A stupid way to pick ‘gifted’ students

Our system for identifying “gifted” students isn’t very smart, writes Andrew Rotherham in The Illusion of the ‘Gifted’ Child in Time.

New Yorkers were outraged to learn that “behemoth education company Pearson had bungled the scoring of standardized tests used for admissions to gifted education programs,” he writes. “Scoring errors would have denied admission to 2,700 students who qualified.”

But the incident also highlighted the arbitrary nature of how we decide which students are so superior academically that they are essentially funneled into an elite group of schools with a specialized, advanced curriculum.

New York City uses a test to determine who’s gifted. Some programs require a score at the 90th percentile; others require the 97th percentile.

. . . does anyone seriously think that a student at the 96th percentile (or the 89th for that matter) might not benefit from gifted education programs, as well? Of course not. It’s the scarcity of seats, rather than any rigorous definition of merit that is driving these distinctions.

Affluent, educated parents hire tutors and test prep services to help their kids qualify as gifted.

Rotherham offers three proposals:

1. Increase the options. In New York City and elsewhere, gifted programs often function as a school-choice strategy for making public schools more attractive. But demand clearly overwhelms supply. . .  .

2. Level the playing field. Providing extra support for students from diverse backgrounds is essential. . . .

3. Just make our schools better. Efforts to improve the quality of curriculum and instruction are good for everyone. So is expanding access to pre-K education. It’s no secret that too many American students aren’t challenged in school. While programs for truly exceptional students have a place, all kids would benefit from more enriching and rigorous educational experiences and more would be seen as “gifted” with a better educational experience at their back.

Numbers 1 and 3 seem like no-brainers. But expanding the definition of  “gifted” has limits.  Many non-genius kids would do well in enriched, challenging classes. But once the reasonably smart kids are in with the exceptionally smart kids, what do you do with the average, slow and very slow students? What happens to unmotivated, poorly behaved students?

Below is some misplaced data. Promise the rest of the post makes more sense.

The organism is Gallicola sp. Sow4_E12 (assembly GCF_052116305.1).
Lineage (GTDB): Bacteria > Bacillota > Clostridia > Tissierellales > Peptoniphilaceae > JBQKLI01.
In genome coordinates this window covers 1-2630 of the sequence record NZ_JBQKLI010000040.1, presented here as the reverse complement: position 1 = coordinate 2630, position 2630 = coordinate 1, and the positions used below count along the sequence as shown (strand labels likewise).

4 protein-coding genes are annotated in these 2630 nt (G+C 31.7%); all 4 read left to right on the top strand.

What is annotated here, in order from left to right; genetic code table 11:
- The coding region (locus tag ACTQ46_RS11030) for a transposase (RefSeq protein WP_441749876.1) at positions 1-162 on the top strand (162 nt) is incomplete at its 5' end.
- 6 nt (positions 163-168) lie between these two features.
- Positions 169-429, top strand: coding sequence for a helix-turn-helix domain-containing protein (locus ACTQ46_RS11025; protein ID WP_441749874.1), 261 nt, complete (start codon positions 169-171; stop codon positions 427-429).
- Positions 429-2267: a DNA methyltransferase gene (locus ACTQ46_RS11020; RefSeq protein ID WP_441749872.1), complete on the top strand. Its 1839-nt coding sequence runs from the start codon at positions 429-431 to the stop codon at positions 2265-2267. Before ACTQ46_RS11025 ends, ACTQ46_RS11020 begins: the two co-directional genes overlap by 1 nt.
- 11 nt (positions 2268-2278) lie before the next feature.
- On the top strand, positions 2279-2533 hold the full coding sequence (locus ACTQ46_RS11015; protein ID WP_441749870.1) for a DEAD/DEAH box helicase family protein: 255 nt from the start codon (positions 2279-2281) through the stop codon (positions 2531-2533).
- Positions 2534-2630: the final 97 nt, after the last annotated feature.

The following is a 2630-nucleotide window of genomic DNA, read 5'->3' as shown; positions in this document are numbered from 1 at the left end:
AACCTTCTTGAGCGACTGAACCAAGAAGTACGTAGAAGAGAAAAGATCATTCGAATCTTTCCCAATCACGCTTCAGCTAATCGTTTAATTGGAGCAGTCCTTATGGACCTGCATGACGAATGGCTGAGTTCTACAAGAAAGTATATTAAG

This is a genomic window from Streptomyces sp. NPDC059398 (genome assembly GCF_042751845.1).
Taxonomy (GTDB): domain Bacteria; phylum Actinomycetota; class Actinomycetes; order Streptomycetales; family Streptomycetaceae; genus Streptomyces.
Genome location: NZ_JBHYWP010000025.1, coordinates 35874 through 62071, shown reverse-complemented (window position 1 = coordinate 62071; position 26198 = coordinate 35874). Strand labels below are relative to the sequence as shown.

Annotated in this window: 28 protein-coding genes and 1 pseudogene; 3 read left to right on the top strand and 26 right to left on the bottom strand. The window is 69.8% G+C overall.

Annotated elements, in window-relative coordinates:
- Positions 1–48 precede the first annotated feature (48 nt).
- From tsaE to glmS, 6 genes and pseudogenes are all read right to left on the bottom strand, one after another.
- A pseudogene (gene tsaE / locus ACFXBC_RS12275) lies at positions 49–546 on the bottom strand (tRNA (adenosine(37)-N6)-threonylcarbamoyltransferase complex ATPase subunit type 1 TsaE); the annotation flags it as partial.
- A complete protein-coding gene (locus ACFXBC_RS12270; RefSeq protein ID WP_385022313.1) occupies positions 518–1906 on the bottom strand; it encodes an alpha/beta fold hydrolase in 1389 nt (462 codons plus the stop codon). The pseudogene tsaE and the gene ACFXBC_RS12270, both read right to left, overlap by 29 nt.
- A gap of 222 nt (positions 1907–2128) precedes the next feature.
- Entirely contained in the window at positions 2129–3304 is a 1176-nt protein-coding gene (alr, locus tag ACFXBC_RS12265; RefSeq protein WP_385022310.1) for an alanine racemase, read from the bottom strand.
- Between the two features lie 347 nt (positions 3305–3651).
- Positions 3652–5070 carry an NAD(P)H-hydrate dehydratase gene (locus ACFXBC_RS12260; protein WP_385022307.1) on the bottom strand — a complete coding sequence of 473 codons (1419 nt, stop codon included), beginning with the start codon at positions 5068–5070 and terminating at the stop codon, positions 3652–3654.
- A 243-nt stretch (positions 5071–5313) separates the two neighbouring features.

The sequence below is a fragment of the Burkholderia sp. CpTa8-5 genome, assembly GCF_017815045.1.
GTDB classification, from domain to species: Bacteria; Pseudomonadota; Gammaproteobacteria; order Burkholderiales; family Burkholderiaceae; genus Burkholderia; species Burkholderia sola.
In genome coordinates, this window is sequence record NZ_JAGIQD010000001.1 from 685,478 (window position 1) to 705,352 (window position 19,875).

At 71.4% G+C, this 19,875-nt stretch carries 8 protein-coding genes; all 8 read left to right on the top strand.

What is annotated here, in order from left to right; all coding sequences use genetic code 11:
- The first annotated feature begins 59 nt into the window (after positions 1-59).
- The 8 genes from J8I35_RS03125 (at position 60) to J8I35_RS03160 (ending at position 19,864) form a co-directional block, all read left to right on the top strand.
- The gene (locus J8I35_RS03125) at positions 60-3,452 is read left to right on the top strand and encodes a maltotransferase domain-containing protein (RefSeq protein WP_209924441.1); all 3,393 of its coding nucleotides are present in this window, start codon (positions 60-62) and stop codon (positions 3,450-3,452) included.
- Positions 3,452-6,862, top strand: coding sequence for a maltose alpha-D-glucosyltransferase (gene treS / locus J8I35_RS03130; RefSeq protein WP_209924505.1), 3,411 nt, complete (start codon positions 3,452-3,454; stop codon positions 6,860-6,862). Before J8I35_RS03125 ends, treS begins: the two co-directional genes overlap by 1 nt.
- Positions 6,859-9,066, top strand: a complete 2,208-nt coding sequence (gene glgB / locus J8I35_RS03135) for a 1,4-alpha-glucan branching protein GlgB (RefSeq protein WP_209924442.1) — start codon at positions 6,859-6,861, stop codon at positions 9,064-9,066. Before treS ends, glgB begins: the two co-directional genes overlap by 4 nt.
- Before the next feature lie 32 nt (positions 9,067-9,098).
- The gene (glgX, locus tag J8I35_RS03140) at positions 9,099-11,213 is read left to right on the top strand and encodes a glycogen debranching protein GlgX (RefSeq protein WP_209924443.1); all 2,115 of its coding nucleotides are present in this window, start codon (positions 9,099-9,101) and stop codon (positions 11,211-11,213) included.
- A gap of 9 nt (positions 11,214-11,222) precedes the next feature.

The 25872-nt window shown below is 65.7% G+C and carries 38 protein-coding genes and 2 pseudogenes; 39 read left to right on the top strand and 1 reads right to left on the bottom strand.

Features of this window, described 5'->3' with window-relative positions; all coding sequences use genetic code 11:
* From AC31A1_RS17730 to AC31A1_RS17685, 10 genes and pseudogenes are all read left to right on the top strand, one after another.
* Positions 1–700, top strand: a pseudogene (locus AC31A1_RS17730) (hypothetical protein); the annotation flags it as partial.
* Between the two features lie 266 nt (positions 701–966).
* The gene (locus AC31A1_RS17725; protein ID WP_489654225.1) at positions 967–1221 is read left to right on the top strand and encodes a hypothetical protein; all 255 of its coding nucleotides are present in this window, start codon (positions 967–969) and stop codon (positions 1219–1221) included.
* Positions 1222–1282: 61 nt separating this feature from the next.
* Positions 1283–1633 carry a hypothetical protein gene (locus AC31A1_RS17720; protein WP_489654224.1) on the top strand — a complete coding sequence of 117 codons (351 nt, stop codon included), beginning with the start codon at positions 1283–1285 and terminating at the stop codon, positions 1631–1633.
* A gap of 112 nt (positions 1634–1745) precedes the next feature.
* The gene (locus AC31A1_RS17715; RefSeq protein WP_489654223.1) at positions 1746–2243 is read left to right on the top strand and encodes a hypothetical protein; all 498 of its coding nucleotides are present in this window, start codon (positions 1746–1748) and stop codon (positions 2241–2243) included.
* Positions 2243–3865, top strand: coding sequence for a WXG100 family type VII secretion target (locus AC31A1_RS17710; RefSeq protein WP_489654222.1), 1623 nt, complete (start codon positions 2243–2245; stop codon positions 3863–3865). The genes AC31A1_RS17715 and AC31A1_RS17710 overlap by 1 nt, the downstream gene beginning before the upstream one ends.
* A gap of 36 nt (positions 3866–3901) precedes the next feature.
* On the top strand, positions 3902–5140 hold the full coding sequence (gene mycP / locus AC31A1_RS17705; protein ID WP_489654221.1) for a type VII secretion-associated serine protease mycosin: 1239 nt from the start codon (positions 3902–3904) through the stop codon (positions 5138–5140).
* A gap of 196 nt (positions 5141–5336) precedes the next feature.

“Gifted” hadn’t been invented when I was in high school, but we had five tracks in English, three in most other subjects. I loved Level 1.

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Comments

  1. Roger Sweeny says:

    “all kids would benefit from more enriching and rigorous educational experiences”

    The hell they would. Lots of students are already struggling in some or all of the courses they are in. Making the courses even more rigorous will just make school more unpleasant for those students. They will fall further and further behind.

    Yes, other students aren’t challenged enough and would benefit from increased rigor. Surprise! Young people are different. They are diverse! What helps some hurts others, and vice versa.

    There may be some place where increased rigor helps everyone. But it is not the planet we are living on.

    • Stacy in NJ says:

      It depends on your definition of “enriching and rigorous educational experiences”.

      For some kids building a bicycle from a kit, becoming a pilot, or planning, tending and growing a garden would qualify as an enriching educational experience. Others may find these activities boring and pointless.

  2. palisadesk says:

    Criteria for classification as “gifted” varies widely, not only by state but also by district. Currently mine requires an elementary student to score a General Ability Index of 99th percentile on the WISC-4, or at the 99th percentile overall on another measure such as the Stanford-Binet or the Woodcock-Johnson cognitive battery.